In general, the odometer of a vehicle will never give the same reading as the GPS. This is also true between two vehicles, or two calibrated measurement instruments.   

The reality
It should be noted that car odometers are not a very precise measuring instruments, and that they have no official calibration from factory. On average, the best precision is located between -2.5% and +2.5% (possible variation of 5%).

External factors

Not only can the instrument have a reading variation, but external, mechanical and physics factors can vary the speed reading and therefore the mileage.

Among the most common factors, aside from the car’s instrument (odometer), are the tire type, size, wear, tire pressure the environment ( season) .

Some technical background
Car Speed sensors are directly connected to the transmission. Since tires can be of different dimension than the original ones from the manufacturer (EOM), tire diameter will definitely create variations.

Environmentally speaking , tire pressure will change with outside temperature, this has an effect on the final dimension.
As a matter a fact, most new cars don't use pressure sensors anymore. New car computers, along with ABS sensors are now able to detect slight rotation difference to figure out a tire is low.

Winter driving also involves slight differences in distances due to slip of tires, that will add up over time.

What you don't know about your tires

The table below provides a better understanding of why there are variations.

In this example, two models of 16-inch tires are represented
Although they are the same diameter, the are not the same same.

Compare total diameter  
Tire #1 has an outside diameter 1.854m and will do 539 rotation per kilometer
Tire #2 has an outside diameter 1.885m and will do 531 rotation per kilometer    

Same distance but different on odometer 

The odometer is basically recording the numbers of rotation to show total distance and speed.
Logically, the more rotations, for a given distance, a tire will do, the greater the distance will be registered on the odometer.

A car equipped with tire model 1 will register more mileage than a car equipped with Model #2 tire

Tire #1 need to make 8 more rotation every kilometer
This is also reflected in the speed reading. In not 3 of the table, a speed of 110 km/h will be displayed as 111.3 km/h, a variation of 1.2%. This will also be the variation in distance.

So what does it prove ? 

Under normal usage, people don't really care this much about distances . We all agree the measurement is sufficiently accurate for we we use it for , and the % is not significant enough to create any problems.  Police radars are accurate and calibrated instrument, and this is the reason the police will consider a small % gap between the radar and what the driver would read in is car.


So who is right ? 
Since 2000 the US army had removed the purposeful degradation of the GPS signal , giving the public a more precise system, that in many cases are down to a meter precision.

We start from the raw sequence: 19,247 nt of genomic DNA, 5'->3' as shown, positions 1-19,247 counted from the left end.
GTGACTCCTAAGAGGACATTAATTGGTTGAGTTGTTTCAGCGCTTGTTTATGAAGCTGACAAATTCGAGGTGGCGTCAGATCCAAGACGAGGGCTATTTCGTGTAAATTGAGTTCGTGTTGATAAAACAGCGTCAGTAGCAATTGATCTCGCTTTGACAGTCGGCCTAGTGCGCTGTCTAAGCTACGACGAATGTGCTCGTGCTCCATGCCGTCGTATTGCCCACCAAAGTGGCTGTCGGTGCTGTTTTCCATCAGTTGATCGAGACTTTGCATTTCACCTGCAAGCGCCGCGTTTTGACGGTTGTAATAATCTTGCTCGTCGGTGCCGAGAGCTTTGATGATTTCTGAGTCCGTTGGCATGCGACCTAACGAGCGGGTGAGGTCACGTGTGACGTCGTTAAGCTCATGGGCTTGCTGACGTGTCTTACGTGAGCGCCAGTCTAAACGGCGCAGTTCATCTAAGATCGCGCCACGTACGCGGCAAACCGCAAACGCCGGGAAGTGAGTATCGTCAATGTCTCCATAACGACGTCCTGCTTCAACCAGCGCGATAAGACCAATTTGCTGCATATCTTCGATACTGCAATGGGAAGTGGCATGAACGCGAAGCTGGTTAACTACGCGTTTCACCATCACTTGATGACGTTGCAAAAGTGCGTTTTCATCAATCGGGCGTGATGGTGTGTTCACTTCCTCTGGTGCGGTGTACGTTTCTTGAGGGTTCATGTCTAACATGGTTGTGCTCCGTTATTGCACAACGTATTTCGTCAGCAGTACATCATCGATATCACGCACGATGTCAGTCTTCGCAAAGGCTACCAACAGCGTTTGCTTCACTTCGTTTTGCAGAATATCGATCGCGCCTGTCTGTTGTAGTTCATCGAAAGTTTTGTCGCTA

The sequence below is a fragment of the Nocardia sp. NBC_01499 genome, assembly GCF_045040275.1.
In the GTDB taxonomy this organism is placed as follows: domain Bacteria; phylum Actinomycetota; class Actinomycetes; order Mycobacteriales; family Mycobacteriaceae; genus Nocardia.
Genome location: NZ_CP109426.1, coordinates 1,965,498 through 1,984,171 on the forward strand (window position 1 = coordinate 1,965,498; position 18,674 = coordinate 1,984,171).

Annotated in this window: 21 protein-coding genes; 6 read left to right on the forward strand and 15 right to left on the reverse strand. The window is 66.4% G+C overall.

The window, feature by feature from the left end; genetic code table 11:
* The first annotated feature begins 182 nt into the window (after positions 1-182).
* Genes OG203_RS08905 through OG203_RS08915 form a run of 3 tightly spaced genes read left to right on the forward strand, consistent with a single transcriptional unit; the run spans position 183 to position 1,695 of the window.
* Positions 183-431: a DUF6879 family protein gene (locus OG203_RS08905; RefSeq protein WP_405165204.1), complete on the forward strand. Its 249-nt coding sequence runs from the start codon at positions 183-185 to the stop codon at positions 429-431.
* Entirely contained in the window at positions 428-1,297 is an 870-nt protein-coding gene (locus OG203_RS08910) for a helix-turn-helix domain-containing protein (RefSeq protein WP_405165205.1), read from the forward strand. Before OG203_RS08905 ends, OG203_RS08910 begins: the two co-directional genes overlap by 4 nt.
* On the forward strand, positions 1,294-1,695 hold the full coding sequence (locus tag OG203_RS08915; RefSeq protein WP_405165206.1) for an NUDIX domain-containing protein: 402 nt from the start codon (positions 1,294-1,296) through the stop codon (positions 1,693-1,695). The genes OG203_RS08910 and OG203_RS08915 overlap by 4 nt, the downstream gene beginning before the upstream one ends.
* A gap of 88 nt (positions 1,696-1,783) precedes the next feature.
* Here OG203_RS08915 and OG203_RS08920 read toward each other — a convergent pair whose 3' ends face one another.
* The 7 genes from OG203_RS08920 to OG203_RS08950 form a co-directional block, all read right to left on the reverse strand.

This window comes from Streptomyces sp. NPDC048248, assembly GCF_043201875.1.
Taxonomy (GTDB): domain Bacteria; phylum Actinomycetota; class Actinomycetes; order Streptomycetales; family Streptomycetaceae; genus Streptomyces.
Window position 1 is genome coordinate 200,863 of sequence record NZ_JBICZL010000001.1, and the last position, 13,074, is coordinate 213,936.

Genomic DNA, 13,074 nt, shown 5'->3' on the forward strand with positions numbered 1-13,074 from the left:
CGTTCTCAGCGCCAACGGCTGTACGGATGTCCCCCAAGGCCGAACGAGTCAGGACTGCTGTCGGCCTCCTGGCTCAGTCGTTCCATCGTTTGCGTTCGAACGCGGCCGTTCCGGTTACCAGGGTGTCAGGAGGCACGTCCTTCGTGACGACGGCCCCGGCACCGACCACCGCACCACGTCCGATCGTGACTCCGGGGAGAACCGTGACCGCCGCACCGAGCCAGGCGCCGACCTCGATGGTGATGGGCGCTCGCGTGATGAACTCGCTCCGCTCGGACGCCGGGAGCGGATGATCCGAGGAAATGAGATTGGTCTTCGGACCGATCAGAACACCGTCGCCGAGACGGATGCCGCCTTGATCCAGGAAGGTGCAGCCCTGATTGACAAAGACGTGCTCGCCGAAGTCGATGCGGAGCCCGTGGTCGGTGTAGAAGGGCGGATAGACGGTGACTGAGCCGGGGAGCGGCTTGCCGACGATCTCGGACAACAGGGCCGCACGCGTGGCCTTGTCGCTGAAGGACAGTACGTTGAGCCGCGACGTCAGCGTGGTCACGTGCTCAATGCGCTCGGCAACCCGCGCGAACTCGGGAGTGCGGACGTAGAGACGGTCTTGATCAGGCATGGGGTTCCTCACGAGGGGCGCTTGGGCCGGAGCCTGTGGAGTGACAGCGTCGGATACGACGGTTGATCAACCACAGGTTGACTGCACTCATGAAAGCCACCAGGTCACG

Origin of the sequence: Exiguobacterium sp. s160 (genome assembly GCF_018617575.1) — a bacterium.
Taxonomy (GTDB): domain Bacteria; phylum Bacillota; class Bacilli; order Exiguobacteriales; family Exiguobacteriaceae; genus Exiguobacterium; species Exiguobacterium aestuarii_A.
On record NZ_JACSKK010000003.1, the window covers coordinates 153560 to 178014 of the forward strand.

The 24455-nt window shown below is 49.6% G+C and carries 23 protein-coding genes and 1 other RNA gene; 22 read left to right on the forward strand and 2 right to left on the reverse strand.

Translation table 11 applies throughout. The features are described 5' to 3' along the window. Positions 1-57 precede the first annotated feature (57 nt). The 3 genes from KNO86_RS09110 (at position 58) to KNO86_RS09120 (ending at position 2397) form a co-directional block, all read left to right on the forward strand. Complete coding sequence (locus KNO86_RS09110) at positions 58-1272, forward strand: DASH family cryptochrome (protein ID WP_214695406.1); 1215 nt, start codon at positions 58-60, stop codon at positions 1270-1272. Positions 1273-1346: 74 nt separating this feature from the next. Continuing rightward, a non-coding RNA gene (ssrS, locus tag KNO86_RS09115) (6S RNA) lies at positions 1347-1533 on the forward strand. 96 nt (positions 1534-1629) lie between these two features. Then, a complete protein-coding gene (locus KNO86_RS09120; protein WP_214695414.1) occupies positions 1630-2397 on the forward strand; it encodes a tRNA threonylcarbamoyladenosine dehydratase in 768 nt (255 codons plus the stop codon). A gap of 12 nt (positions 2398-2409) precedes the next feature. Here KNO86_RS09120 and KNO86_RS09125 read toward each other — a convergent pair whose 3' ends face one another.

GPS calculates distance and speed based on coordinates sample taken at a constant time.

Compare the 2 coordinates between cities

Montreal  45.5017° N, 73.5673° W

Laval        45.8782° N, 73.2849° W

total distance in a straight line  = 47.28 kilometers NW

If you take thousands of small samples along the way, you can calculate small distances and add them up in the end.
This will get a  precises final distance of a trip ( because trips are never in a perfect line )

Keep in mind there is also a small margin of error while calculating distance

The human factor

The user is mostly responsible for the GPS variation

For example,
What is the GPS is not always in use
What if the GPS is not ready when he starts to drive ? There is always a few yards that could be lost here and there ...
What if it was disconnected at some point and the user was driving the vehicle without the GPS.

It is nearly impossible to fully be certain both instrument are perfectly synchronised 

From the previous explanation about tire size and total distance and how the GPS reads distance , we can agree that you will never be able to fully match both the odometer and GPS.

You can be confident the GPS is doing as good of a job as the odometer, even if they don't seem to match.

GPS are recognised as precise measurement instrument with limited external factors that can influence them.

We seldom refer to the TL1000 as an "instrument" as opposed to a "device" or "logger" because it is a precise measurement instrument.  

What you must know
In general, when there is a difference, the odometer VS GPS accuracy is seldom in favor of the GPS.
There is no evidence that the odometer of one particular vehicle is more or less accurate than another, unless a precision calibration would be performed on both vehicles.

TripLogik, uses the largest antenna available on the market for its size, allowing the instrument to receive the maximum signal and be as accurate as possible with current technology.  Of course, the latter must be positioned as recommended in the installation manual and the accuracy may vary depending on the conditions.

Some articles make by different new media about this subject,